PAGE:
Monday, October 26, 2009


Orasis is a Biologically-Inspired Image Processing software, developed by Vassilios Vonikakis and is partially based on his PhD research. The main objective of Orasis is to make photographs look closer to the human perception of the scene, by compensating for High-Dynamic Range conditions, color casts, reduced local contrast and noise. This software was formerly named "PhotoEnhancer", but the name was dropped due to copyright issues.


Orasis can enhance your images in the following 4 ways:

1. Enhancement of the under/overexposed image regions, without affecting the correctly exposed ones. Many times the image captured by a camera and the image in our eyes are dramatically different. Especially when there are shadows or highlights in the same scene. In these cases our eyes can distinguish many details in the shadows or the highlights, while the image captured by the camera suffers from loss of visual information in these regions. Orasis employs characteristics of the ganglion cells of the Human Visual System, exhibiting improved local equalization of brightness and contrast.

2. Enhancement of the local contrast. The transmittance of a scene plays a very important role to the overall quality of the image. Smoke, fog or the atmosphere, can decrease the local contrast of images, e.g. aerial photos, photos with extended use of zoom etc. Orasis employs biologically inspired algorithms which compensate for this phenomenon and improve the overall clarity of the image.

3. Color correction. The Human Visual System exhibits some degree of color constancy. This means that the perception of colors is not affected considerably by the presence of unknown light sources in a scene. On the other hand, cameras are affected much more by the color of the scene’s light. Unless a proper white balance setting is selected, images taken under incandescence light will look yellowish or images taken in the sunset will look reddish etc. Orasis employs many algorithms which correct the overall colors of the scene, by removing automatically color casts. Among them, there are also local color correction algorithms, which can compensate for the effects of many light sources in the scene.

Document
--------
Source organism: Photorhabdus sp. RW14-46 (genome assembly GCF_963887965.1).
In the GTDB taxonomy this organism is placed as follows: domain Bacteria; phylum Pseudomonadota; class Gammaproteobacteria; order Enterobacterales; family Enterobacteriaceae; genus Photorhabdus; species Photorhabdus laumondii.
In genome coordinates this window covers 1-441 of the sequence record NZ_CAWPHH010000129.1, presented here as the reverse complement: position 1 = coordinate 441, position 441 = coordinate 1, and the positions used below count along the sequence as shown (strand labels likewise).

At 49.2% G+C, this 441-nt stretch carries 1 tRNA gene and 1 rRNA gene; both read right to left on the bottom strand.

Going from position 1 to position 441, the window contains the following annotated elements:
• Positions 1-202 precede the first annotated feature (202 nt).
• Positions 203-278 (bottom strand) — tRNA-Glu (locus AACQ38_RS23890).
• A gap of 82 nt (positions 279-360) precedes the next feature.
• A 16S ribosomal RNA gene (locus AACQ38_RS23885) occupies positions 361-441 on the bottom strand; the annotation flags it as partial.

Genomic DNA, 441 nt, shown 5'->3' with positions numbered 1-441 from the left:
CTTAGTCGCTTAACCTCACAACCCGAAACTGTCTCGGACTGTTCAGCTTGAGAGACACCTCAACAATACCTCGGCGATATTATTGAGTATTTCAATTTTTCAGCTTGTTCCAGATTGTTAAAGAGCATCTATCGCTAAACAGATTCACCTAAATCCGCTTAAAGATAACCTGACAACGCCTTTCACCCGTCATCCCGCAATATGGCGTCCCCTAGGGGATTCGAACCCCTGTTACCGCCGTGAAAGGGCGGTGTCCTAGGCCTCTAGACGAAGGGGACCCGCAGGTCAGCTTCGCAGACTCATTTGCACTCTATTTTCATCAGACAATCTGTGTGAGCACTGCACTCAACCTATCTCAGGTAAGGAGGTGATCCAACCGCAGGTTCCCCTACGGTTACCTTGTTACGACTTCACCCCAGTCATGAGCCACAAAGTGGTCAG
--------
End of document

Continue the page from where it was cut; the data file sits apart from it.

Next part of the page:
4. Noise reduction. Enhancing underexposed image regions, will inevitably result to noise appearance in these areas. Trying to reduce this noise, will affect the whole image, deteriorating the overall appearance. Until now, the only way to deal with this was a manual application of denoising filters to these specific image regions, something which is quite time consuming. Orasis employs noise reduction algorithms which affect only the underexposed image regions, leaving intact the correctly exposed ones. With the press of a button, the noise in the underexposed image regions will be removed without affecting other parts of the image.

Aiming in the above four directions, Orasis attempts to bridge the gap between "what you see" and "what the camera sees". The final result is a lot closer to the human perception of the scene, than the original captured image, revealing visual information that otherwise wouldn't be available to the human observer.

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